Adam reads as many comics as he can afford. Every week he attempts a review of one of them, with potential minor spoilers.
Black Mask Studios very kindly provided us with an advance copy of the upcoming We Can Never Go Home #1, released this Wednesday 25th March. We Can Never Go Home was written by Matthew Rosenberg and Patrick Kindlon, with art by Josh Hood, colours by Amanda Scurti, letters from Jim Campbell and design by Dylan Todd. They even included this nifty trailer to tease the series.
We Can Never Go Home stars two high school students, Duncan and Madison, who both possess strange and secret abilities. Blowing of some steam at make-out point by firing a handgun at some bottles (I just assume all teenagers are armed these days), Duncan interrupts Madison and her boyfriend Ben in the middle of some vehicular promiscuity. Ben confronts him, and pushes Madison down when she tries to intervene. She doesn’t take kindly to this, using some form of latent strength to throw him through one side of the car and out the other, crashing to the ground and running off calling her a freak. Duncan reveals to her that he also has powers, specifically the power to kill with his mind – something he discovered rather tragically. The pair quickly develop a bond, with Duncan making Madison a mixtape and giving her a walkman (other cassette players used to be available) to listen to it on. She rushes over to his house to thank him, but events suddenly unfold in a quick and violent manner, and they both have to go on the run. They can never go home.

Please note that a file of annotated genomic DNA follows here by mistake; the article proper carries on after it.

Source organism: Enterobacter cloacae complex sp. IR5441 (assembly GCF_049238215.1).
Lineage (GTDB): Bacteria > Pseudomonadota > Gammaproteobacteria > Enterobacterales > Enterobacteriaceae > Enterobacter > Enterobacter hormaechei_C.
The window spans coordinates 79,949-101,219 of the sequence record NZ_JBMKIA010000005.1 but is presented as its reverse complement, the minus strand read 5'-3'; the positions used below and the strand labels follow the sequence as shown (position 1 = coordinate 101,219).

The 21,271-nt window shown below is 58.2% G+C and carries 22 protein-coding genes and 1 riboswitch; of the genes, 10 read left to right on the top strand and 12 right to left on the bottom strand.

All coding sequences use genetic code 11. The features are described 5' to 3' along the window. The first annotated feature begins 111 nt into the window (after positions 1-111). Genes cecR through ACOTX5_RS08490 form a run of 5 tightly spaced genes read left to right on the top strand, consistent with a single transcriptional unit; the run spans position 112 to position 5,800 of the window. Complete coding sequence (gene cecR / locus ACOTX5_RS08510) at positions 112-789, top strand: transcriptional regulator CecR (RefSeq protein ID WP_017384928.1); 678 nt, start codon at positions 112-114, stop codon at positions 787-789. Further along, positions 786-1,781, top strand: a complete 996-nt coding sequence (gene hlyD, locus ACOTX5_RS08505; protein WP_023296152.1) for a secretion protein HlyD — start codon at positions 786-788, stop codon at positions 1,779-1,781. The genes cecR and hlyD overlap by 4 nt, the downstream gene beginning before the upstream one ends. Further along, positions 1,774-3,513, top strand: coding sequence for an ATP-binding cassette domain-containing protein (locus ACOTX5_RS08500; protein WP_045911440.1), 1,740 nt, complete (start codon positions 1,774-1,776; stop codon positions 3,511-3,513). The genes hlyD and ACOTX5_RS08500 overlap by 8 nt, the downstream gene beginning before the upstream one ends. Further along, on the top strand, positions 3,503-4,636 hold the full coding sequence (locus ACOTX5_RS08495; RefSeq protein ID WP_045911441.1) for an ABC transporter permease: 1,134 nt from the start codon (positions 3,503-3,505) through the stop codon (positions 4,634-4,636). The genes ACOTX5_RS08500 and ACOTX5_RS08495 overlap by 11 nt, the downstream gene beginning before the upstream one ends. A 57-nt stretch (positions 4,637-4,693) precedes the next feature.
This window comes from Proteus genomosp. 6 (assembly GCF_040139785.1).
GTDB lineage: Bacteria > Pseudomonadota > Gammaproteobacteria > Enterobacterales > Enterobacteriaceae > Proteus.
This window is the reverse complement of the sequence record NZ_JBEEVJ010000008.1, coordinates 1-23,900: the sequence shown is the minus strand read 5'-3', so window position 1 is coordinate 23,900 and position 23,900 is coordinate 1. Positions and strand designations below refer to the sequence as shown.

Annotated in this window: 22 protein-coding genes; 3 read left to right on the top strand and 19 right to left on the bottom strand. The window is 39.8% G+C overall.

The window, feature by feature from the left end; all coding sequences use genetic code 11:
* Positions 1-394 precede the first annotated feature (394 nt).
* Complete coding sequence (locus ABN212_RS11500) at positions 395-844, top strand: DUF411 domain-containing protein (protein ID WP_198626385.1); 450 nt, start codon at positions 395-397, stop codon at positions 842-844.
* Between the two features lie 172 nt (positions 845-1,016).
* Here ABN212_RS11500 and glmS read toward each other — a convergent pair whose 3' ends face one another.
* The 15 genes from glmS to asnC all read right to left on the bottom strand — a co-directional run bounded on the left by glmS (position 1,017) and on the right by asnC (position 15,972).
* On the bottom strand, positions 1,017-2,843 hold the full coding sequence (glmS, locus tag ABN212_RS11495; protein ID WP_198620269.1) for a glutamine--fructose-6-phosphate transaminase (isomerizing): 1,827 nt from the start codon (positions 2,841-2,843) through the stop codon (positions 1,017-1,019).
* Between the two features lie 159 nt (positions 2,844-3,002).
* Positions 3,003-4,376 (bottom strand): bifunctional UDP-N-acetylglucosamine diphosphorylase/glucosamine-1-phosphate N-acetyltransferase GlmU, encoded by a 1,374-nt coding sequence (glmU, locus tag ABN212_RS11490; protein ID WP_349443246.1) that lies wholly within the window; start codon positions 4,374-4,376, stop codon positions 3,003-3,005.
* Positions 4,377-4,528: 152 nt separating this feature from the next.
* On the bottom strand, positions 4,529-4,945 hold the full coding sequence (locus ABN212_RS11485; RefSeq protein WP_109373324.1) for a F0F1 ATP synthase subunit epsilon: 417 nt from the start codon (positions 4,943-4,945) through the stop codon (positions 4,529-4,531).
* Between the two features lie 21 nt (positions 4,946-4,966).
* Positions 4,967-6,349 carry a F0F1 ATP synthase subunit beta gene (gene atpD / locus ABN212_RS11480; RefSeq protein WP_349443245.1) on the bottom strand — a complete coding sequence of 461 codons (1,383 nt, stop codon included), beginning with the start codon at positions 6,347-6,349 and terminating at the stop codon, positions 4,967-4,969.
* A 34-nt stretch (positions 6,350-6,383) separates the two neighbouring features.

This is the first book I have read from Rosenberg and Kindlow, it may even be the first comic I have read from Black Mask Studios, and I am grateful for the chance to check out something more independent for a change. The story of Duncan and Madison is compelling, with solid first issue here. Both characters have a no-nonsense grungey edge, in keeping with the aesthetic of the book, managing to avoid the clichés and trappings of the high school roles they play, and with them going on the run there shouldn’t be any danger of getting bogged down in that environment. The wider premise of the story, as it opens out at the end of the issue, is where this comic really shows promise. This first instalment functions largely as a very competent introduction to our main characters.
The art by Hood is realistic and grounded, particularly strong for facial detail and expressions, with a downplayed approach to the powers we have seen so far from Madison. Scurti’s colours bring a great heavy feel to the backgrounds, with oppressive shading and accentuated bright blood rounding off the art well.
We Can Never Go Home is a very decent start to what hopefully will be an interesting story, a road movie of sorts where the characters are constantly looking over their shoulders to see if their collective past is catching up to them. Issue #1 is out this Wednesday (25th March 2015), so check it out at your local comic book shop or try it out digitally.
Score: 7.5 Mixtapes out of 10